Each and every day, in a multitude of ways, we all negotiate. Whether you are negotiating with your spouse, your child, your coworker or on a multimillion dollar contract, your mind goes through similar processes. Ultimately, you want a specific reaction or response and you have to engage in give-and-take to achieve it. Oftentimes, you do not get precisely what you want, but ideally you get the result with which you can live. 

The skillset you need to reach compromise in your day-to-day exchanges is similar to the one you need to successfully negotiate a business contract. You already have, within your mind and life experience, the tools to do this. Although there are legal elements to a contract, within your negotiations you need only focus on the concept that a contract is simply an agreement. The important points to that agreement can be answered by the following questions:

  • Who is the agreement between?
  • Who gets what for what and when?
  • What do you have to do?
  • What should you avoid doing?
  • If you come to an impasse with the other party or parties, how do you figure things out?
  • What happens if one party does not play by the rules?

Before a face-to-face meeting across the table, you need to know what your end game is and that you may experience challenges in achieving it. In making this determination, consider your starting position. A successful negotiator sees these positions on a continuum and knows the end goal, what must be achieved, what can be forgiven and what will cause an impasse.

Once you know what you want, you should consider how you are going to get it. The other side may be an adversary or simply an opponent, pleasant or unpleasant. Either way, emotions and personal feelings should be left outside the process. If you like the other person, you may very well give in on points you should not. Equally, if you dislike the person, you may find you are confrontational on points not worthy of dispute.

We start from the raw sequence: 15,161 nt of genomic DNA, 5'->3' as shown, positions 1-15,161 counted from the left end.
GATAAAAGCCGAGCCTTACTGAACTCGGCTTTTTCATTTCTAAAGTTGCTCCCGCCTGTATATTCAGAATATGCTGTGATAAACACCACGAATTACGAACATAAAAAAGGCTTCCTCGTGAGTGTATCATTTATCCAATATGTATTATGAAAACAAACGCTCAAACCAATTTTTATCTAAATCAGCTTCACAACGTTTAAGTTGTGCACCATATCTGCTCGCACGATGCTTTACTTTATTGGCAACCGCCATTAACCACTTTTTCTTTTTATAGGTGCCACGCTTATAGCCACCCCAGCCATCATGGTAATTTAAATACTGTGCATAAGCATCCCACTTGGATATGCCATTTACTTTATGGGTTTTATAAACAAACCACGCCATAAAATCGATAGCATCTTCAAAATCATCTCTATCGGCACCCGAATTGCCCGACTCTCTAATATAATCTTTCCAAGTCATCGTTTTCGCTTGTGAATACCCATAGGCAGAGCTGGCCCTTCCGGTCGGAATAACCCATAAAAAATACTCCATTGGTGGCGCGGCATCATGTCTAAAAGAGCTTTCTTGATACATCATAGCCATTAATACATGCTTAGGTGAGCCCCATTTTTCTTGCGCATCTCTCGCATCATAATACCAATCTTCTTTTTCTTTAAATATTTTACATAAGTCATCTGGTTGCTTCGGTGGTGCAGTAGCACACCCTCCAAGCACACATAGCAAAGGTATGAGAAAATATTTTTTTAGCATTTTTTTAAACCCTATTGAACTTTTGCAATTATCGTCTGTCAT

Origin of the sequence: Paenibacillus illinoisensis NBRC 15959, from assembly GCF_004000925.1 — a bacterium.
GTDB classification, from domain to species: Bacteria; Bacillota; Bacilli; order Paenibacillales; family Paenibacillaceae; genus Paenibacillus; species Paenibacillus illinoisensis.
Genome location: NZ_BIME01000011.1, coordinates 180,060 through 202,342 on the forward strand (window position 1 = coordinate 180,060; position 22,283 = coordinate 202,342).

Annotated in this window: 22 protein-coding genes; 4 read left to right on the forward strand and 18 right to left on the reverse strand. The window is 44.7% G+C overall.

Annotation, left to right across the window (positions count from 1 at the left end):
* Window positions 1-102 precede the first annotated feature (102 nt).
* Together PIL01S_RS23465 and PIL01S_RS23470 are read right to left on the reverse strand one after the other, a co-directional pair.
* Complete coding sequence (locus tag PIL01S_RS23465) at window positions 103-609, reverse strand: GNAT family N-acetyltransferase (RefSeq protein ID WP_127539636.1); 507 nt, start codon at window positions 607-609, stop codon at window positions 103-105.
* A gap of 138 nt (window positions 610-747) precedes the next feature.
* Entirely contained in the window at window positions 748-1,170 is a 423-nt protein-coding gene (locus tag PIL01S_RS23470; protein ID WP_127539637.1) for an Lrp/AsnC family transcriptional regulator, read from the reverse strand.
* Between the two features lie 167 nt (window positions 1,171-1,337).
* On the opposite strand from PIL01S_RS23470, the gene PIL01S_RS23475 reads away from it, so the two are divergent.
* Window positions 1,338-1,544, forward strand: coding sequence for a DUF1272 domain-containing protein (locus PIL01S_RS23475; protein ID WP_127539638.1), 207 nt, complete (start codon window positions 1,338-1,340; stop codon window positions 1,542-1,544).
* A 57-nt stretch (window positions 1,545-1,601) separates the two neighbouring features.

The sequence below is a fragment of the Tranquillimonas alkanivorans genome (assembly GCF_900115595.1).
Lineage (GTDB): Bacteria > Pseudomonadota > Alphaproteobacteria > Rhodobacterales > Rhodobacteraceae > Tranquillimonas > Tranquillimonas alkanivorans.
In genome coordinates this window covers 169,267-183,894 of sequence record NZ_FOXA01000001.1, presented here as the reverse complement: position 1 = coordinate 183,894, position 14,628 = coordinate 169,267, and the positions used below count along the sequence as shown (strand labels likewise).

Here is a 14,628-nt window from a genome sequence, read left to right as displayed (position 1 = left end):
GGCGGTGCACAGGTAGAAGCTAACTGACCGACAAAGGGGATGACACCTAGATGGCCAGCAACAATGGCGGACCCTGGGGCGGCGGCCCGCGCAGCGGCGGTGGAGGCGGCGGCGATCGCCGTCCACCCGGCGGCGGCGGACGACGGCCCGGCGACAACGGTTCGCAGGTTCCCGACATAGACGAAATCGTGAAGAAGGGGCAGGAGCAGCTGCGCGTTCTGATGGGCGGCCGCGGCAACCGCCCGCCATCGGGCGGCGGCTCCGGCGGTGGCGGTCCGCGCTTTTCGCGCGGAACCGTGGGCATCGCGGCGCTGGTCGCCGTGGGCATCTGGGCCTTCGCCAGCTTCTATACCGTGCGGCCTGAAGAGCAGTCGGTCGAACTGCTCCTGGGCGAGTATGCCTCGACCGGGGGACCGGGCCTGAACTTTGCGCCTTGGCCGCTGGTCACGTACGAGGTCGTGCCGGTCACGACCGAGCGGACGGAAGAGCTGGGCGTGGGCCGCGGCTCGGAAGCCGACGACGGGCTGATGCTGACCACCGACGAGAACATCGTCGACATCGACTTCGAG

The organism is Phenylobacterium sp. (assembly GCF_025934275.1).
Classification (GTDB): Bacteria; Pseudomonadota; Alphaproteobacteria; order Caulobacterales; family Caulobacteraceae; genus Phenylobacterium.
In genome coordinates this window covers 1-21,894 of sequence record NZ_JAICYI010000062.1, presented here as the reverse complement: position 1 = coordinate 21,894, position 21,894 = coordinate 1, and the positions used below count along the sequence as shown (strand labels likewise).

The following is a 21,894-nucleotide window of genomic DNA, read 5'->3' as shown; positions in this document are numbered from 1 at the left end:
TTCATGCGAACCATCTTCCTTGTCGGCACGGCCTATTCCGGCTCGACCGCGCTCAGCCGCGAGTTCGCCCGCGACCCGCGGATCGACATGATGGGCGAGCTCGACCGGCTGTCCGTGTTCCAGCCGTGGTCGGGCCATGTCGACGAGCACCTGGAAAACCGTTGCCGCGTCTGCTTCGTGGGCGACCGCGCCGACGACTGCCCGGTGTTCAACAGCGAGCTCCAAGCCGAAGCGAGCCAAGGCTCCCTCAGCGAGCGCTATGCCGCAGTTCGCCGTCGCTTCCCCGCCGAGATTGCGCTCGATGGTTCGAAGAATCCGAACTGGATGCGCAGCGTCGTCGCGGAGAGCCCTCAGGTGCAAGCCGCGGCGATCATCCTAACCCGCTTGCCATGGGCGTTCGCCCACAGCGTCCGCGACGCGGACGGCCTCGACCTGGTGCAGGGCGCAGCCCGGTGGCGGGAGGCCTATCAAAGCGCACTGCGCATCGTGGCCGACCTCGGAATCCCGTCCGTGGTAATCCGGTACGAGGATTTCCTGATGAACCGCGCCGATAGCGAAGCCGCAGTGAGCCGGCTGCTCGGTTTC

It is vital to know that once you conclude your negotiation, assuming a contract has been entered, a relationship has been established. That relationship may be a landlord/tenant relationship, vendor/purchaser relationship or employer/employee relationship. How the negotiation begins may dictate what that relationship will be into the future. As the relationship advances, consider there will likely be other negotiations.

Once the other party is established, you need to identify the deal points of your agreement. Typically, this will fall into four categories: subject matter (who is getting what and who is giving what); price; terms of payment (lump sum vs. over time); and time frame of the contractual relationship.

Beyond negotiation of the deal points, terms of a default or breach of the agreement also need to be negotiated. Defaults can be either financial or nonfinancial and can generally be cured without a termination of the contractual relationship. A breach is when one party has so substantially broken the contract that the other party can take legal action.  When negotiating a contract, you should be assertive in defining what constitutes a default and what constitutes a breach. Know that if you negotiate these items ahead of time, you will have greater control of how the contract is performed.

Armed with the knowledge that a default or breach may occur – if they did not, there would not be so many lawyers working – you should also negotiate how the parties are going to resolve a dispute. While setting forth deal points with the other party, discuss whether mediation, arbitration or litigation will be used to settle the dispute. Also, pay attention to finer points such as consent to jurisdiction or outside venue; whether the right to a jury will be waived and if there is a provision that one party can recover attorneys’ fees from the other in the event of a dispute.

Finally, you have the ability to negotiate the potential remedies the parties have at their disposal in the event of a breach. This is key to understanding the scope of your exposure.

Overall, the more prepared you are prior to your negotiation, the higher the likelihood of achieving your desired outcome.

 

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